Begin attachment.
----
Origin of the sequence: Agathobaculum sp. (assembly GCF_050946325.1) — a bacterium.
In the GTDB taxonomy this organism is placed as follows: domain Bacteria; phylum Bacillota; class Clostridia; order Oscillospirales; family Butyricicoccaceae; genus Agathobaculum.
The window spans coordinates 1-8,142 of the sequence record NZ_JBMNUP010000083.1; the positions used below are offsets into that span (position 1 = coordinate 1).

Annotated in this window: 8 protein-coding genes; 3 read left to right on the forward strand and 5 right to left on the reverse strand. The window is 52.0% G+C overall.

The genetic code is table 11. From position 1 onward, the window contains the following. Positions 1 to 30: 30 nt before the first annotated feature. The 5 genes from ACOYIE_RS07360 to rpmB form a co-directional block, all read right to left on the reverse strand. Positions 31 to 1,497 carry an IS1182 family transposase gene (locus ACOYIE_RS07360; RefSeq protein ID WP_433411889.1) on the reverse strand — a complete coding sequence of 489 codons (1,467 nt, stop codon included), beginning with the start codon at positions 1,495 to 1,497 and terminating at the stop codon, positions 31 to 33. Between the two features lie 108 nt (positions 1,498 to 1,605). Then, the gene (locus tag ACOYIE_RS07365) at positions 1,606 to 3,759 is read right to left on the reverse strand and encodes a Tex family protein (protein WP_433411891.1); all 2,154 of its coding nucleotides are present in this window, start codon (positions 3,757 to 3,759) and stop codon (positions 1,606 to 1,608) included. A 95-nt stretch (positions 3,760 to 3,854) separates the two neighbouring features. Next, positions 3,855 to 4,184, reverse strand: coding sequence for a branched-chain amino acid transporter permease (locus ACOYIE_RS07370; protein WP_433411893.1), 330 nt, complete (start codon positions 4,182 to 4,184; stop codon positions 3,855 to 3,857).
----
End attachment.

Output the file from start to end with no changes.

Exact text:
Origin of the sequence: Agathobaculum sp. (assembly GCF_050946325.1) — a bacterium.
In the GTDB taxonomy this organism is placed as follows: domain Bacteria; phylum Bacillota; class Clostridia; order Oscillospirales; family Butyricicoccaceae; genus Agathobaculum.
The window spans coordinates 1-8,142 of the sequence record NZ_JBMNUP010000083.1; the positions used below are offsets into that span (position 1 = coordinate 1).

Annotated in this window: 8 protein-coding genes; 3 read left to right on the forward strand and 5 right to left on the reverse strand. The window is 52.0% G+C overall.

The genetic code is table 11. From position 1 onward, the window contains the following. Positions 1 to 30: 30 nt before the first annotated feature. The 5 genes from ACOYIE_RS07360 to rpmB form a co-directional block, all read right to left on the reverse strand. Positions 31 to 1,497 carry an IS1182 family transposase gene (locus ACOYIE_RS07360; RefSeq protein ID WP_433411889.1) on the reverse strand — a complete coding sequence of 489 codons (1,467 nt, stop codon included), beginning with the start codon at positions 1,495 to 1,497 and terminating at the stop codon, positions 31 to 33. Between the two features lie 108 nt (positions 1,498 to 1,605). Then, the gene (locus tag ACOYIE_RS07365) at positions 1,606 to 3,759 is read right to left on the reverse strand and encodes a Tex family protein (protein WP_433411891.1); all 2,154 of its coding nucleotides are present in this window, start codon (positions 3,757 to 3,759) and stop codon (positions 1,606 to 1,608) included. A 95-nt stretch (positions 3,760 to 3,854) separates the two neighbouring features. Next, positions 3,855 to 4,184, reverse strand: coding sequence for a branched-chain amino acid transporter permease (locus ACOYIE_RS07370; protein WP_433411893.1), 330 nt, complete (start codon positions 4,182 to 4,184; stop codon positions 3,855 to 3,857).